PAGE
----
Rythu Bandhu Scheme draws enthusiastic response in Mahbubnagar
Rythu Bhandu Scheme has provided a great succour to the farming community in Mahbubnagar district during this kharif season. The farmers feel that they need run from place to place to borrow money to start farm operations.
Mahbubnagar: Rythu Bhandu Scheme has provided a great succour to the farming community in Mahbubnagar district during this kharif season. The farmers feel that they need run from place to place to borrow money to start farm operations.
With government giving Rs 4,000 per an acre, the farmers are happily preparing and making plans in advance for kharif seaso. Amgoth Chander Nayak, a farmer from Shankarayapally village under Jadcherla mandal, is jubilant as he has got Rs 40,000 for his 10 acres of land. “The Rythu Bhandu scheme is a great help being extended by the government for the farmers.
Earlier we used to approach banks for crop loans and they turn us away on one or other pretext. We were forced to borrow from moneylender at exorbitant interest. We used to pay entire money we secured after selling the produce to the moneylender,” said Amgoth Chander Nayak.
Earlier, the farmers had to run for pillar to post and were forced to depend up on mneylenders and bankers, who used lend money by mortgaging the patadar passbooks and used to charge higher interests rates.
Thanks to Rythu Bhandu scheme, this has really restored the confidence of the farmers. Even those farmers who felt agriculture is a risky affair are now happily coming forward to do cultivation.
Mudavath Shanker, who has two acres of land, left it barren for the past two years and doing brick-making business. However, with government giving crop investment, he is enthused to cultivate his land during this season. “I have got Rs 8,000 cheques and I am planning to sow maize this season. This is really a great encouragement for the farmers,” said Mudavath Shankar of Mangali Kunta Tanda village in Mahabubnagar district.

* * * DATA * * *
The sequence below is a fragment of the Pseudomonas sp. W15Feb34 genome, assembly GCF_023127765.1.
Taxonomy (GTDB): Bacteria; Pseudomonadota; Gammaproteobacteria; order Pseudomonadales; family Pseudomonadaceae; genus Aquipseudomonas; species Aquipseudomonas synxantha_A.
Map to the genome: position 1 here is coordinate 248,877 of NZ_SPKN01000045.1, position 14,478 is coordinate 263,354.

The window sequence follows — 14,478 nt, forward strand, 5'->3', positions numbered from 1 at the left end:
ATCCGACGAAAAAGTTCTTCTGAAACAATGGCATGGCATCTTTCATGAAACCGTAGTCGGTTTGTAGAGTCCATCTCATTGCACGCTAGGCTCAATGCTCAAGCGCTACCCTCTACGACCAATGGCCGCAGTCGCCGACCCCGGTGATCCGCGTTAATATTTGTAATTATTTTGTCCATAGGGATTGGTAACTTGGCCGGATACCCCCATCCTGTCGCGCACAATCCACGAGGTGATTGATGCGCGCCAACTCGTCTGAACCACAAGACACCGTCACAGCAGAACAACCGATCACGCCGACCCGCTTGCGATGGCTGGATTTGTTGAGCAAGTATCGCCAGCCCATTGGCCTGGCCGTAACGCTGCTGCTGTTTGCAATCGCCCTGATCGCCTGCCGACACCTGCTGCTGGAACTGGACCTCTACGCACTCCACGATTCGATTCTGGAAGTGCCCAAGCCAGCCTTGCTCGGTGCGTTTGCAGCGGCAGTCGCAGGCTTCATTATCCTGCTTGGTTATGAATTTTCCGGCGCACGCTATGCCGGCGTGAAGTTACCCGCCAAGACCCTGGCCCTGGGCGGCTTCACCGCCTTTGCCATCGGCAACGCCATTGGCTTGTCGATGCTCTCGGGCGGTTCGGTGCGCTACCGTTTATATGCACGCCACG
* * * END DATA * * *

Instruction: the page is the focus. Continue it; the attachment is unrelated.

Earlier with no robust financial system to assist the farmers and with unpredictable monsoon, many had abandoned agriculture as a career and were either migrating to other places to work as labourers to make a living in cities or doing some other business. “Agriculture is a risky venture. It is totally dependent rains in Mahbubnagar. There are no canals and only source of water is rains, borewells and lakes.
If rainy season fails, agriculture totally collapses. Rythuy Bhandu is a great step by the government. If not fully, it is definitely helping the poor farmers who were earlier struggling a lot for input capital,” said Parishya Nayak of Shankarayapally village in Jadcherla mandal.
Expressing his opinion on the newly introduced Rythu Bhandu, Amgoth Chander Nayak further added that due to lack of funds earlier he opted for agriculture only during rainy season. That too out of 10 acres he used to cultivate only three acres and the rest was left barren. However, with government providing input subsidy, this year he is planning to sow paddy as usual and along with it he is also trying to experiment with jowar, maize and pulses by expanding his area of cultivation to another three acres.
Giving his experiences Nayak said that every year he invested Rs 50,000 as input capital for cultivating three to five acres of land. That means on an average Rs 10,000 per acre is spent. However, if rains are good, he will earn returns double the investment, but if rains are not good, getting half of investment is also not guaranteed.
Thanks to Rythu Bhandu, I need not borrow from moneylenders or banks and I am hoping good returns if moons are good,” observed Nayak explaining his farming owes. He appealed to the government to ensure that minimum support prices is paid for agriculture produce.